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  1. #1
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    Default Establishing and Deconstructing Character (Spoilers ahead)

    This thread isn't just for game of thrones. It's a general purpose ask a question about a character from a work and hope for an answer or analysis. Ask questions about your favorite character as well.

    Spoilers for Game of Thrones Season 4
    What if Tywin Lannister's wife had survived child birth? Would he still have hated Tyrion to the point of it literally being the death of him? Would this have softened him to any degree? Going even further, would he have treated her like he treated all of the other Lannisters, would he treat her worse because she's not a Lannister by blood?

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  2. #2

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    Interesting thread.

    This is where I wished I had continued to read the novels. I think an in depth analysis of Tywin’s inner workings is described there. Of course I could just google it I suppose.

    Honestly it probably depends heavily upon his upbringing and his father’s style of indoctrinating him into House Lannister. A noble family would of course teach etiquette and history, particularly the history of all the prominent houses and their interrelationships. As important would be how Tywin’s father treated him, his mother and any siblings. Was there an atmosphere conveying the idea that every member of the house had a role to play, as a chess piece on the board, I would think there definitely was. Was a member valued as a unique individual as well?

    It’s quite a major theme in Tywin’s dealings that his children are nothing more to him than lands and titles and alliances to be gained through marriage into the other great houses of Westeros. It’s ultimately his undoing to ignore the wants and needs of his children. If he had at least acknowledged these things he wouldn’t have fostered the emotional and moral rot that was pervasive in House Lannister.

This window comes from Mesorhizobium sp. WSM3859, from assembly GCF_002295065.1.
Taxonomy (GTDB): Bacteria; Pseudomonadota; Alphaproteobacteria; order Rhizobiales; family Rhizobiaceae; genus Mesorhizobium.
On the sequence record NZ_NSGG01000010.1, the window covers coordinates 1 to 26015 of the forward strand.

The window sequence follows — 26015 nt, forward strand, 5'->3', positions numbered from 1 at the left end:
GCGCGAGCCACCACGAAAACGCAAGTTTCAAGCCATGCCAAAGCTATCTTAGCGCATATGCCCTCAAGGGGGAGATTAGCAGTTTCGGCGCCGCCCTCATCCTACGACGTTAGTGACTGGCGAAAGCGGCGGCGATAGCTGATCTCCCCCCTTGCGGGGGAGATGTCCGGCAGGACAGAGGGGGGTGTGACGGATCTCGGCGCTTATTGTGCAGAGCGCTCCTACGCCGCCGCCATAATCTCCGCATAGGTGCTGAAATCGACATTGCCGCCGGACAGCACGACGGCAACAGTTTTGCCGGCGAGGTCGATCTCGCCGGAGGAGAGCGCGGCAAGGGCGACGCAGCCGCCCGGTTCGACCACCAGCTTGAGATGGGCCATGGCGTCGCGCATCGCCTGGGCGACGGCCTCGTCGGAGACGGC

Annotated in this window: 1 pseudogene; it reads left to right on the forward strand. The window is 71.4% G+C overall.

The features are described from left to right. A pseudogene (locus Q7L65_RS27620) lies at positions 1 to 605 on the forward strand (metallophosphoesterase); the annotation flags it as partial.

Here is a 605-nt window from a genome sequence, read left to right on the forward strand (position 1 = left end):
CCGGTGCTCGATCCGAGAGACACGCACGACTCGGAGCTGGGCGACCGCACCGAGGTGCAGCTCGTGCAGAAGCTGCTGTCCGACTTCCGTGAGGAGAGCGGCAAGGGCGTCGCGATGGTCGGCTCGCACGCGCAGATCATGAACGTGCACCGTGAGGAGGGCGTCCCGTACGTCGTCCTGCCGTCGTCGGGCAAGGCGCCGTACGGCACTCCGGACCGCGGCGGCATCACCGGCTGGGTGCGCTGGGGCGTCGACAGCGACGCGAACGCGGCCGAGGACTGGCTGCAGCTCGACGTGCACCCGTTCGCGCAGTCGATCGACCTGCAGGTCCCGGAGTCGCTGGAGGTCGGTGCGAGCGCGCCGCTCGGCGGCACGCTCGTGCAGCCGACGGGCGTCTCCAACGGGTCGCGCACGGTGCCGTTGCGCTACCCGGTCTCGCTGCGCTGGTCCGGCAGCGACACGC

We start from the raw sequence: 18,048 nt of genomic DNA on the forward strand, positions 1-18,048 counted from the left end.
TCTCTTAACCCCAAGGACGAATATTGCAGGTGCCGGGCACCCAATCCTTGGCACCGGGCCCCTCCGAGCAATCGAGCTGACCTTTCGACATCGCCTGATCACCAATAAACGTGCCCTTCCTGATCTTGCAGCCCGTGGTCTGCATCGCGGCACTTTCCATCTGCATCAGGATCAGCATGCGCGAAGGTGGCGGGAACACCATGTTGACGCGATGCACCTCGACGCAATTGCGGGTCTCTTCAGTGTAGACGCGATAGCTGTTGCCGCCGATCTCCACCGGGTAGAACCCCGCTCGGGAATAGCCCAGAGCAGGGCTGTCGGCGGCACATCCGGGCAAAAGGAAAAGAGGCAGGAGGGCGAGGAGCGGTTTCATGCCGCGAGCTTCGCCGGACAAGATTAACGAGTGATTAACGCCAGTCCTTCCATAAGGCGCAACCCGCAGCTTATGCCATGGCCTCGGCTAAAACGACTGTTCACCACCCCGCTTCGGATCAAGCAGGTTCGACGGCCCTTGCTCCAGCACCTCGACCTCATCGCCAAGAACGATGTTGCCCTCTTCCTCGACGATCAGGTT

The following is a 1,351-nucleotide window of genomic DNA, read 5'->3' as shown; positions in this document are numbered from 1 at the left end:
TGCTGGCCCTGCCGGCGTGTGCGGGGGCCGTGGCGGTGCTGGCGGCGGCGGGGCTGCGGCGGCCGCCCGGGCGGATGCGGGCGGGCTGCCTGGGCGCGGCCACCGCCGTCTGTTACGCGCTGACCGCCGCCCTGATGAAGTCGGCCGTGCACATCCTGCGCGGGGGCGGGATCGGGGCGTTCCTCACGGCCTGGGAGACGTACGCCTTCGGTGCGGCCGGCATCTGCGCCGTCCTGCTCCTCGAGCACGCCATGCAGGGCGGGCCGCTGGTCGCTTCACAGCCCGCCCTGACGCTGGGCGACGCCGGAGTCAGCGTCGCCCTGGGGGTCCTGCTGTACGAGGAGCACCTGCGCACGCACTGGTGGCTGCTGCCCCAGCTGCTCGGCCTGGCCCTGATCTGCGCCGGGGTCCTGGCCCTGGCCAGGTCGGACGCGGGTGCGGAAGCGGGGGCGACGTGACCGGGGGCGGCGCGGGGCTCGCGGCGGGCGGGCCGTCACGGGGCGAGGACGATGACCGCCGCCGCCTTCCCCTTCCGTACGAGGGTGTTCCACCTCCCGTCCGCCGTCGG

I mentioned all this because I’m not sure if his cold calculating attitude was well cemented before his wife’s death or not. Her demise may have had little impact. Perhaps he adored her? Perhaps Tyrion was simply the scapegoat for all his frustrations and perceived failures?

    Tywin was my favorite ‘evil’ character though. He had a clear motive for all his actions. He was an enemy one could plan against. His single drive was the preservation and growth of House Lannister. Much more predictable than say a Petyr Baelish whose primary tool was sowing chaos in an intricate and well hidden plan.
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  3. #3
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    Quote Originally Posted by Population: 1 View Post
    I mentioned all this because I’m not sure if his cold calculating attitude was well cemented before his wife’s death or not. Her demise may have had little impact. Perhaps he adored her? Perhaps Tyrion was simply the scapegoat for all his frustrations and perceived failures?
    Here's the thing with that, before he married his wife he extinguished two enemy houses.

    He extinguished them, he flat out killed all heirs and the heads of those houses. This was before he married his wife. I don't think personalities change wholesale, on the contrary the develop down certain wide roads, but still roads meaning they go fixed directions. He was always going to be the cold power behind westeros and even before having his children. I don't know what he thought of his wife.

  4. #4

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    Quote Originally Posted by Atomic Fiend View Post
    Here's the thing with that, before he married his wife he extinguished two enemy houses.

    He extinguished them, he flat out killed all heirs and the heads of those houses. This was before he married his wife. I don't think personalities change wholesale, on the contrary the develop down certain wide roads, but still roads meaning they go fixed directions. He was always going to be the cold power behind westeros and even before having his children. I don't know what he thought of his wife.
    Ah. I started delving into the books but my primary source of information was the show. Then he was indeed always that way.

    I think he makes the most realistic evil character. You can see his conviction, his sense that what he does is necessary. That right and wrong are abstract concepts. Order and chaos however, are two very real conditions. He doesn’t go to bed chuckling maniacally. That’s how real evil operates. It doesn’t see itself as such. An interesting character or archetype.

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